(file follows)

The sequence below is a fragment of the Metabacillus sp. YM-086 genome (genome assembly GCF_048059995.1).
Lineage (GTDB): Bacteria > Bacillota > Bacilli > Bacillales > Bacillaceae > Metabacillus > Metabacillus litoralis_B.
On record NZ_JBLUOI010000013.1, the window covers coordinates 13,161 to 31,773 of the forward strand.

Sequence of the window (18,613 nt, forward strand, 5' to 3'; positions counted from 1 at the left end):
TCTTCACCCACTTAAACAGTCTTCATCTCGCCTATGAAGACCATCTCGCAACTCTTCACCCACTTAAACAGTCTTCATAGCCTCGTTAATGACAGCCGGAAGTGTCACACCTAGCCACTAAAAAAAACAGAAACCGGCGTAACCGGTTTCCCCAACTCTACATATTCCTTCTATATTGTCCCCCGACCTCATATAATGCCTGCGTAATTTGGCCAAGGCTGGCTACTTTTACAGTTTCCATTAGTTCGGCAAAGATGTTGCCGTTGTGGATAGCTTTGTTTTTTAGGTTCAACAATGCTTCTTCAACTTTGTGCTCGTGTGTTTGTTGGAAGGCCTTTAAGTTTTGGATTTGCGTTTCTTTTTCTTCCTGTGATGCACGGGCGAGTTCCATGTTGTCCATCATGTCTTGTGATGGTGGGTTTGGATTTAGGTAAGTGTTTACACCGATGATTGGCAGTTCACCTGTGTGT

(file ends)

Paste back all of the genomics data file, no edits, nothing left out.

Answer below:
The sequence below is a fragment of the Metabacillus sp. YM-086 genome (genome assembly GCF_048059995.1).
Lineage (GTDB): Bacteria > Bacillota > Bacilli > Bacillales > Bacillaceae > Metabacillus > Metabacillus litoralis_B.
On record NZ_JBLUOI010000013.1, the window covers coordinates 13,161 to 31,773 of the forward strand.

Sequence of the window (18,613 nt, forward strand, 5' to 3'; positions counted from 1 at the left end):
TCTTCACCCACTTAAACAGTCTTCATCTCGCCTATGAAGACCATCTCGCAACTCTTCACCCACTTAAACAGTCTTCATAGCCTCGTTAATGACAGCCGGAAGTGTCACACCTAGCCACTAAAAAAAACAGAAACCGGCGTAACCGGTTTCCCCAACTCTACATATTCCTTCTATATTGTCCCCCGACCTCATATAATGCCTGCGTAATTTGGCCAAGGCTGGCTACTTTTACAGTTTCCATTAGTTCGGCAAAGATGTTGCCGTTGTGGATAGCTTTGTTTTTTAGGTTCAACAATGCTTCTTCAACTTTGTGCTCGTGTGTTTGTTGGAAGGCCTTTAAGTTTTGGATTTGCGTTTCTTTTTCTTCCTGTGATGCACGGGCGAGTTCCATGTTGTCCATCATGTCTTGTGATGGTGGGTTTGGATTTAGGTAAGTGTTTACACCGATGATTGGCAGTTCACCTGTGTGT